Lashing is one of the many practical ways you can tie things together. Lashing is easy to learn and master even with different techniques.
RELATED: The Essential Lashing Skill: The Square Lash
3 Surefire Lashing Methods You Should Know About Now
1. Shear lashing method
Do you need to tie two poles at their tips? A shear lashing is the best option because it is strong enough to support the weight and is ideal for structures like an A-frame or the legs of a sawhorse.
Memory: Start with the bars parallel to each other when tying a shear lashing. Once the cordage is complete, you can separate the loosened ends of the poles to create the basic A-frame structure.
- Make a clove around a rod first before continuing with the first wrap around both rods.
- Next, do six full wraps that should be your first frap after
- After that, do the second frap so that you have two fraps between your poles
- Lastly, do another clove coupling to secure your loose lash end. Next, separate the untied portion of your bar so that you can easily end your lashing.
RELATED: 82 Paracord Uses That Will Surprise You!
2. Diagonal lashing method
Use diagonal lashing when you need to tie or tie two bars diagonally. It prevents the rods from turning or twisting within a lashing.
As the name suggests, in this type of lashing, the bars are diagonal to the ground or to the load they are supposed to carry.
- Start here with a wooden coupler on the top log
- Next, tighten the wooden clutch and hold the string in place to prepare for the first winding
- Now wrap over the bars for the first time
- Make two more turns to have three and align your string with your fist
- Next, complete your three fraps, making sure to walk between the bars to tighten the rope onto yourself
- Finally, finish the frapping and finish the binding with a clove clutch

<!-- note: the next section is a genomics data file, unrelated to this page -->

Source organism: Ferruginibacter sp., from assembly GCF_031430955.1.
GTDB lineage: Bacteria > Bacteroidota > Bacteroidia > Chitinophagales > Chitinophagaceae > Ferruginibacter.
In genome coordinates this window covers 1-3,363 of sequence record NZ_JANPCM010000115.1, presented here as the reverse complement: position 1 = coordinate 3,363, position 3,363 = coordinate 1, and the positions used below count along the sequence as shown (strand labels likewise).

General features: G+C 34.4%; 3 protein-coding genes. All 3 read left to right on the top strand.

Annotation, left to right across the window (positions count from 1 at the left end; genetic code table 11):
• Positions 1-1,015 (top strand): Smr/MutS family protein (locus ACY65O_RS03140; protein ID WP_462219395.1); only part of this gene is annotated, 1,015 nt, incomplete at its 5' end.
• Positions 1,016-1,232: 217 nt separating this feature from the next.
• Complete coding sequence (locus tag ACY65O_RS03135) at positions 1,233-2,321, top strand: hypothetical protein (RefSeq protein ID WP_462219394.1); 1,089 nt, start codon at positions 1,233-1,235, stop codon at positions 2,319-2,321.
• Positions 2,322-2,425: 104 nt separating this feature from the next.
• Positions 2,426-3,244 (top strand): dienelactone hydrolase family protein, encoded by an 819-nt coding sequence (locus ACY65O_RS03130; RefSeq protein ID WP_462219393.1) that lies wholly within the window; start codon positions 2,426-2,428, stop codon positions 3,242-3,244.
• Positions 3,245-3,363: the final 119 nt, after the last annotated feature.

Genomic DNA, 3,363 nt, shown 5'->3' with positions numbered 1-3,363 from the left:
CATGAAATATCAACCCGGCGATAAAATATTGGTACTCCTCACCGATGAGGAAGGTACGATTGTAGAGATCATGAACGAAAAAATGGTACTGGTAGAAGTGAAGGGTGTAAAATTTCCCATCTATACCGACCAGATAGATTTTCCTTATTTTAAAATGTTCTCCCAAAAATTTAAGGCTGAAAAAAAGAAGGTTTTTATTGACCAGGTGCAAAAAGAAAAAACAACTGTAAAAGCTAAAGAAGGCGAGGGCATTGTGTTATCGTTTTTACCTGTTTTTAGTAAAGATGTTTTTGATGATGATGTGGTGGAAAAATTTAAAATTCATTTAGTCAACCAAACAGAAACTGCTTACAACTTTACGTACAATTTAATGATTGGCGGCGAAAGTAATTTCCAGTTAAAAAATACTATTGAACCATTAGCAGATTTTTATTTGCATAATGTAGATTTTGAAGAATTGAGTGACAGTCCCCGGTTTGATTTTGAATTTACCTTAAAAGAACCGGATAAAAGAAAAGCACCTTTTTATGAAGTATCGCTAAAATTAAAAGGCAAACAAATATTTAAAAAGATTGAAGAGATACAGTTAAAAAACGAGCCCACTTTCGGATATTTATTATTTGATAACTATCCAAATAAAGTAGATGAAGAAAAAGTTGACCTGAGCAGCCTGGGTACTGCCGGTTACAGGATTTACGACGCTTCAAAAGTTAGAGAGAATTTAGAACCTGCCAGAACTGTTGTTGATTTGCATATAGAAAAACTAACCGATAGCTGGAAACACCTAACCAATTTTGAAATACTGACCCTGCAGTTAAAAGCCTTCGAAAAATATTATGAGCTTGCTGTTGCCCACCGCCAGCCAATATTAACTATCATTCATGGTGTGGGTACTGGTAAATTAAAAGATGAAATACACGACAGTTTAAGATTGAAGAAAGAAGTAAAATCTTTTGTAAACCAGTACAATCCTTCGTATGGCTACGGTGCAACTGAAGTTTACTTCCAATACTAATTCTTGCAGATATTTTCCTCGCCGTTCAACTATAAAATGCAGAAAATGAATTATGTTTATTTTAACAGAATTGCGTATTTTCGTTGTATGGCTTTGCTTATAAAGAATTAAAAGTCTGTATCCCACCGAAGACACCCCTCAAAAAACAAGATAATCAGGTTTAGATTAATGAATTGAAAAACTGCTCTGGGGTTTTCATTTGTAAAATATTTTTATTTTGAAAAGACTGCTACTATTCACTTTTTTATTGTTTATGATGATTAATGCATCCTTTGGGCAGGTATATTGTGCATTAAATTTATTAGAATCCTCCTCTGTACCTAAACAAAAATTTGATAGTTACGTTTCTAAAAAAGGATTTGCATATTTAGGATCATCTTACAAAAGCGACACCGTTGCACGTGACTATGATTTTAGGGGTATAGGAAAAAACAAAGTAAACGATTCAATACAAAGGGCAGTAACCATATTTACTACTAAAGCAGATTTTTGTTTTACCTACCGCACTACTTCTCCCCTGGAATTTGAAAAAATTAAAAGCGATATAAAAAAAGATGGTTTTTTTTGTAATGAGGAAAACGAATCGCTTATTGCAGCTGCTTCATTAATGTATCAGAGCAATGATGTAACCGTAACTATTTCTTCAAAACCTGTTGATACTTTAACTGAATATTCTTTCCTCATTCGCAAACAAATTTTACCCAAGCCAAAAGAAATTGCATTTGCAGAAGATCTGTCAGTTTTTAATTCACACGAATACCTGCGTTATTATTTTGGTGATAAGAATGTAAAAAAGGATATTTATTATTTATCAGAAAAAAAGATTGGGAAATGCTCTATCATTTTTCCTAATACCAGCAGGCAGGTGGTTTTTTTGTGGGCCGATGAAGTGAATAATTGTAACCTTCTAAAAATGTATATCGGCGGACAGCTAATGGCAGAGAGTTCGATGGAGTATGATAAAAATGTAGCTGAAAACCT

3. Square lashing method
On the other hand, square lashing is used to tie rods or logs at right angles. It is therefore ideal for items that are used at right angles to the floor.
- While holding your bars at right angles, make a clove clutch at the bottom of the standing bar.
- Next, start the first wrapping over both bars
- Now continue until you have three full wraps around your bars
- Here, line up your lashes so that they line up with the first frap
- Now complete your first frapping. Make sure you tighten the wraps you already made instead of the bars.
- Lastly, complete two more fraps to make three and make another clove clutch to keep your loose cord end in place
- Lashing has a wide range of uses and is a great way to build without nails
- Understanding the different knot styles will make it easier for you to tie rods
Watch this video from Ultimate Boy Scout to learn how to tie the square lashing straps:
Let’s go prepper. Whipping is priceless for anyone outdoors. Fortunately, we have three ways you can do it. As with anything else, it just takes a little practice and the right cordage and you are good to go.
Do you have any tips on whipping? Let us know in the comments section below!Next:
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